The much-maligned Spirit Airlines, meanwhile, has instituted its own simple solution to the problem:  don’t have any reclining seats at all.

That way, everyone can be equally miserable — but at least the planes won’t be diverted and no one will get arrested.

Unless, of course, someone starts to complain loudly about the fees that Spirit tacks on to just about everything. But that’s a whole ‘nother story.

I’d be interested to hear from readers about their views on this debate: to recline or not to recline? And who’s more to blame: the airlines or rude passengers? Let me know your thoughts.

 

 

 

6 Responses to Airline Seat Reclining Wars: Everyone Loses

  • So it’s not just my imagination, the space between seats is getting smaller and smaller. This summer I witnessed an altercation over the Atlantic; several crew members were trying to talk down a guy who, apparently, could have used a little more leg room.

  • That’s right, Atilla, airlines are shaving every inch off seats and leg space that they can get away with. Ironically, one of these altercations was between two people who had purchased “premium” seats with extra legroom (probably equivalent to the standard seat of yesteryear). The other thing that the airlines are doing is cutting leg room in economy to make room for first-class “seats” that fold down flat into beds. No stories yet on any of those passengers complaining.

    • Those first class passengers pay plenty to have those beds. The rest of us, who are on a budget, must be content to be treated like cattle. I am 5’2″ and have trouble with the lack of room. I can only imagine how someone 6’2″ deals with it. I am waiting for the day when they stack us on top of one another and the people on top spill things on the ones in the seats down below. Maybe they will put seats in the baggage hold.

      • Shhhh, if the airlines hear about the seats in the luggage hold idea, Lauren, they might just try it. By the way, I’m about 6’0′ and have plenty of trouble with space so I always get an aisle seat; the hazard is getting my foot run over by the beverage cart when my foot strays out into the aisle an inch or two.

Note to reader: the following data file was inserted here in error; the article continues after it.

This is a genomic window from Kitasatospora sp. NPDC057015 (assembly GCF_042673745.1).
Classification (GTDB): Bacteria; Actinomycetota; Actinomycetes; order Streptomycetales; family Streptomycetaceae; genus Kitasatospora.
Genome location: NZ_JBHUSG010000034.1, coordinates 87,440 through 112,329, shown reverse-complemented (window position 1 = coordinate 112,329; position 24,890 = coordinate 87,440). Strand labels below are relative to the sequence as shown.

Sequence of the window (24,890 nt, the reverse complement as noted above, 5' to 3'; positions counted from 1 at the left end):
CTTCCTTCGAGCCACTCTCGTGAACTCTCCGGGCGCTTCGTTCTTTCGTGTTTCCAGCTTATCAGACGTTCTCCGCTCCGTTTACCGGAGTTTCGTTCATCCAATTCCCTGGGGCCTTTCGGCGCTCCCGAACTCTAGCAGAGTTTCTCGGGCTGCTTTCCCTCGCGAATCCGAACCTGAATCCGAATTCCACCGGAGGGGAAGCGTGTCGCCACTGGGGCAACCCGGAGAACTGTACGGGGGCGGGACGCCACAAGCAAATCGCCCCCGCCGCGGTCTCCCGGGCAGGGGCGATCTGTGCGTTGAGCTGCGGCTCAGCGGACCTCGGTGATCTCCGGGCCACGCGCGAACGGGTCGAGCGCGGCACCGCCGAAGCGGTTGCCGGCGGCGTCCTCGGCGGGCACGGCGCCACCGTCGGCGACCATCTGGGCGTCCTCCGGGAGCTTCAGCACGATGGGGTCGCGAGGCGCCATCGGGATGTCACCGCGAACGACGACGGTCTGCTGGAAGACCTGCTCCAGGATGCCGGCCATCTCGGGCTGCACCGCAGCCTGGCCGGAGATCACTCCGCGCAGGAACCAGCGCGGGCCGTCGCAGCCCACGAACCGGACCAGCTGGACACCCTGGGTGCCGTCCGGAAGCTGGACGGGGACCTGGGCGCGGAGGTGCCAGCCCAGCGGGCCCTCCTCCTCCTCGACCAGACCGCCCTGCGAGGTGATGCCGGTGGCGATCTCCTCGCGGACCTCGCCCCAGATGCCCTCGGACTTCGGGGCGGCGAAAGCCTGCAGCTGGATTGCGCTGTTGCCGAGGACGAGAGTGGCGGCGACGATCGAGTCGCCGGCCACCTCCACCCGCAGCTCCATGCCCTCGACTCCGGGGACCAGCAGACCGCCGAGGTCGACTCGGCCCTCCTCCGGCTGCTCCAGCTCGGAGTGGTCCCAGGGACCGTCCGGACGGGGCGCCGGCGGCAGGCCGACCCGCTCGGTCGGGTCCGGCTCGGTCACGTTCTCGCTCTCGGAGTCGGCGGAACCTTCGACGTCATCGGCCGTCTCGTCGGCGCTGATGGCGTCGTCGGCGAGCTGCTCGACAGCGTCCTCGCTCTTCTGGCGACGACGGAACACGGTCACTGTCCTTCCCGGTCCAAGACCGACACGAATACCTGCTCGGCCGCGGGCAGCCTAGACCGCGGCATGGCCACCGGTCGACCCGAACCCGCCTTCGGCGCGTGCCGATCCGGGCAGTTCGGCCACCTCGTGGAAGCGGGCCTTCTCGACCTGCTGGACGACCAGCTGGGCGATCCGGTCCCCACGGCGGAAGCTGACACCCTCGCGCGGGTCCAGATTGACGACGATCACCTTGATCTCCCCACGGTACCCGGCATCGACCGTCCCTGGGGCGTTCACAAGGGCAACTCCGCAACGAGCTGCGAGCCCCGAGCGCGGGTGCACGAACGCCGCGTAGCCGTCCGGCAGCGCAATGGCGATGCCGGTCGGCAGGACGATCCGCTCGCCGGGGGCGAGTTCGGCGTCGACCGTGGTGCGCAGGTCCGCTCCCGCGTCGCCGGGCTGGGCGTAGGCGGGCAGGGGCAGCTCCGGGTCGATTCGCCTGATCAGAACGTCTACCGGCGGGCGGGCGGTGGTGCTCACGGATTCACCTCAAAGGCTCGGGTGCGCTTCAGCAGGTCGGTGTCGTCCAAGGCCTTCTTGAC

• I’m with you, Clark. I slowly recline and usually look behind me first to see if I might be disturbing the passenger behind me. There have been times when I was unable to recline and was not seated in front of an emergency exit row or in any other non-reclining seat and suspect that I may have been a victim of the knee-defender. Who would come up with something like that in the first place? Anybody who flies knows that seat space is tight and should be prepared to deal with it. The knee-defender seems the perfect device for those with inflated senses of entitlement. For me, there are worse things than a reclining seat on a plane including unruly children, the 600 pound guy wearing a wife-beater who sits next to me and thinks that the armrest should go up so that he can encroach on my seat, and the person who doesn’t believe in bathing or wearing deodorant. Those folks who caused the flight diversion should have to cover the associated costs and be added to a no-fly list.
    I also quietly seethe about such offenders and then post about the experience to a forum.

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According to government and private surveys:

  • Leading-edge baby boomers (born between 1946 and 1955) and seniors account for four out of every five dollars spent on luxury travel today.
  • Roughly half the consumer spending money in the U.S.--more than $2 trillion--is in the hands of leading-edge baby boomers and seniors.
  • Baby boomers (born 1946-1964) travel more than any other age group.
  • When asked what they would most like to spend their money on, baby boomers answered “travel” more than any other category, including improving their health or finances.